In Memory of Johnny Stone, 1973 - 2016, RIP


For those of you who knew Johnny Stone personally, he doesn’t really need any introduction. Most of you reading this, however, know him as Coppa the Gut or Joe Average, who played rhythm guitar on Political Prisoners and In a Few Hours of Madness.

Let me say upfront — as I’m still trying to wrap my head around all this — that it’s taken me a while to find the proper words.  Personally, I’ve always felt it appropriate to wait, when possible, ‘til the right words reveal themselves.  And to approach loss to the best of our ability, with humor, laughter and stories that that help us to celebrate and remember who and what that person was to us. So join me, if you would, and let us peer into the not so distant past. Allow me to attempt to give you some measure of the man as I knew him, as we knew him…

I’m sure plenty of you younger cats are sick of us old timer punks riffing on about how different things were back in the “glorious” olden days. Often for good reason. Way too many people get caught up waxing nostalgic and conveniently forget that things were just as complicated and fucked up then as they are now. We might tell too many a tale that ends up sounding a bit like the punk rock version of your grumpy old Natty Ice guzzling granddad bitching about how “everyone these days is gone soft” or how he had to “walk eighteen and one half miles ta school in seven feet of fricken snow!” But… a lot those of crazy ass old timer stories just happen to be true. They were very different times, in many regards.

Punk-Hardcore, in terms of both music and culture, was totally maligned, completely misunderstood, and almost entirely unknown to society at large. Most had no clue it even existed (many of those same people may be buying Ramones shirts for their kids at this very moment. I ain’t knocking ‘em, I’m just saying). You see, even the tamest sounding bands, by today’s standards, were dismissed as “god awful noise,” “absolute garbage,” “tone deaf,” “totally amateur,” or “not real music.”

For those of us who chose to defy the accepted norms, whether it be in terms of appearance, musical taste, behavior, politics, lifestyle, when it was an extremely unpopular thing to do, we were pretty much on the outs with the rest of the everyday world. In the wilderness, so to speak. You had to be prepared to deal with a whole lot of unsavory bullshit. More often than not, lots of ugly, dangerous, bullshit. Complete strangers often treated you with hostility and violence. Not to mention all the insane and endless grief you’d catch from the police and various authorities. You had to beat the street smarts learning curve. Be able to think fast on your feet. You had better know how to protect yourself. Know when to fight and most importantly, when to run. And believe me, you had to do a hell of a lot of running.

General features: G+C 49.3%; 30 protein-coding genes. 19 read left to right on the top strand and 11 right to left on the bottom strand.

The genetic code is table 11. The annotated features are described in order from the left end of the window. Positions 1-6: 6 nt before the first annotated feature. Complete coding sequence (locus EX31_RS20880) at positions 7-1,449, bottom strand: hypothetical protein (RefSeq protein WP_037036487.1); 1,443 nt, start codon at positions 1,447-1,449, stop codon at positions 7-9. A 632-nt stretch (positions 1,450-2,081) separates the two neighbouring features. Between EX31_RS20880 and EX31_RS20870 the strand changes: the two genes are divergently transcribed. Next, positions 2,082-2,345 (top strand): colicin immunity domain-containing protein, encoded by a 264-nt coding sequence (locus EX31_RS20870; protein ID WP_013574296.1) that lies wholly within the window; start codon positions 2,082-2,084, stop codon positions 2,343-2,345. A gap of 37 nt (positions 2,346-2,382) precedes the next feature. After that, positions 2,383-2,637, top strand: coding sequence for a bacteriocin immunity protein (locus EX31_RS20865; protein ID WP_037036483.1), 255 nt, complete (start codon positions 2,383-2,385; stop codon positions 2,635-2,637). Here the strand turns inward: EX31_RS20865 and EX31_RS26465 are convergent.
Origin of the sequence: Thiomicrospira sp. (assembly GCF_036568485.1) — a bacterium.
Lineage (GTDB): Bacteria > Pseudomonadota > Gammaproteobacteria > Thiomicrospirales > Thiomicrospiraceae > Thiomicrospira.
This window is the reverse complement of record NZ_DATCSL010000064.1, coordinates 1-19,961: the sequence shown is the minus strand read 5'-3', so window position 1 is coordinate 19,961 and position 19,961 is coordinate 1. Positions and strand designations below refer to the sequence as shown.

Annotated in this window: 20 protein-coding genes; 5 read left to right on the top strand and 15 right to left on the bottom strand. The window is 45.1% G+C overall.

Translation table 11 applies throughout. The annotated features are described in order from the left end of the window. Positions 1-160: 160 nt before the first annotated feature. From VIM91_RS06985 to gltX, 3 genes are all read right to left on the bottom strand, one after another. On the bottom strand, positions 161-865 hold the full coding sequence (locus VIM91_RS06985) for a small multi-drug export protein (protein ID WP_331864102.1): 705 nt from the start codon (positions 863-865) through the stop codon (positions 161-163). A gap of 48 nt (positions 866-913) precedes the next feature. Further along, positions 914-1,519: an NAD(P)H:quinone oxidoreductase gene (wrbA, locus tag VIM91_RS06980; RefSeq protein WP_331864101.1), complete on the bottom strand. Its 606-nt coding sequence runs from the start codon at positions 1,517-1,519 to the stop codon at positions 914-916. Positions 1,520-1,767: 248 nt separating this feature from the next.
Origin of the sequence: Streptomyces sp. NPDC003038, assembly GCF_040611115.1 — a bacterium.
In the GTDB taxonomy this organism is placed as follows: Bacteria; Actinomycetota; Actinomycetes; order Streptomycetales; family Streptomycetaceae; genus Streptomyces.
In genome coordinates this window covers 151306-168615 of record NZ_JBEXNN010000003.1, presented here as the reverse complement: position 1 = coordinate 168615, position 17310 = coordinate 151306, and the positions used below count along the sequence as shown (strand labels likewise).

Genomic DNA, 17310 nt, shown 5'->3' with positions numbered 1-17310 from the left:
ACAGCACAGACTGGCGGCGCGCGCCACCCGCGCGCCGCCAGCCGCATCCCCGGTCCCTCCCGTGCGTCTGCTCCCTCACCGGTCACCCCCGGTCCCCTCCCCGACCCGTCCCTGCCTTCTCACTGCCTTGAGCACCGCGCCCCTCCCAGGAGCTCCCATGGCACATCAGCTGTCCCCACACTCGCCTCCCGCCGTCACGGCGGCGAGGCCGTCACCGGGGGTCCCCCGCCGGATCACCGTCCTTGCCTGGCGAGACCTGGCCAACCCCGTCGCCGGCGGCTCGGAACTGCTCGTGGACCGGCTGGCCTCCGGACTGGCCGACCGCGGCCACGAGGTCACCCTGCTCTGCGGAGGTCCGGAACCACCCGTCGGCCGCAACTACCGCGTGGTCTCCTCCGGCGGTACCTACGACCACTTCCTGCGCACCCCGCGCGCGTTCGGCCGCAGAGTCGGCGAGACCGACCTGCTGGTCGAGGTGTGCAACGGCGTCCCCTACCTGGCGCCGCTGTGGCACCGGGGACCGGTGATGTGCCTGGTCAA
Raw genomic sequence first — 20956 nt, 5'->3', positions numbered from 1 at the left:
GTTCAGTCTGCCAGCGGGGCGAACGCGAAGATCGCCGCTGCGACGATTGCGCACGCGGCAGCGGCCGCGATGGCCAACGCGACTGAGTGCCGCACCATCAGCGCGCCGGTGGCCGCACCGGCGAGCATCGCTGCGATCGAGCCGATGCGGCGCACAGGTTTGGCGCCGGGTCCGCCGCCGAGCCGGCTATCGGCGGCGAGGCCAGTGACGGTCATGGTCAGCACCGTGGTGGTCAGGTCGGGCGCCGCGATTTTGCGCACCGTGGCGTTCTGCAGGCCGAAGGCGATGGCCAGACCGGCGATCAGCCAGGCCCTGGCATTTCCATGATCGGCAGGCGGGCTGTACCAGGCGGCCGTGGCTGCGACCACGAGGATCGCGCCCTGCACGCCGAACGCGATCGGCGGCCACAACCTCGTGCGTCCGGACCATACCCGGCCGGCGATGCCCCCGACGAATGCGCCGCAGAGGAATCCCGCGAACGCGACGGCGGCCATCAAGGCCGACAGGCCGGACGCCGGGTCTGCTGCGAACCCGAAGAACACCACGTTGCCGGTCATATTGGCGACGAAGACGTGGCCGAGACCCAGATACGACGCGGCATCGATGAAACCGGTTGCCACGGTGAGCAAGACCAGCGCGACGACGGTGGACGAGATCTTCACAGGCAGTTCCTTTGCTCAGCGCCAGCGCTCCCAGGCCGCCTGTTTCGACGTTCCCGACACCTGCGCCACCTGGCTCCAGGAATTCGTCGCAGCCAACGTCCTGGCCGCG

Many of us who lived through those times have had similar experiences. Sadly, plenty of people are still having them today. Getting chased, jumped, beat or worse was often par for the course. And when you stepped out of line, when you became a “freak,” a “fucking faggot,” a “scumbag”…when you took that risk, made that choice, it came with a price. And it seemed like every other miserable prick was looking to tax you for it.

Making your way through an extremely conservative, dying Factory town like Saginaw — a town plagued by violence, that was coming apart at the seams, both economically and socially — free from harassment, hassle and harm was one thing. But out in those sticks, in a little town like Mayville, Michigan, it was an entirely different ball game. Guaranteed, Johnny was known about the country side to both friend and foe alike. Cause there sure as hell wasn’t a bunch of kids running around out there in the boondocks with the brass to rock it like that. Half hawk a foot high in liberty spikes and a decked out leather with painted rubber Halloween skeletons stapled to it. Ripping around in a green beater Chevy Malibu with Black Flag bars painted on the hood. Usually accompanied by his Black Lab, named “Doyle.” Doyle was good shit. Still ranks as one of the coolest canines I ever met.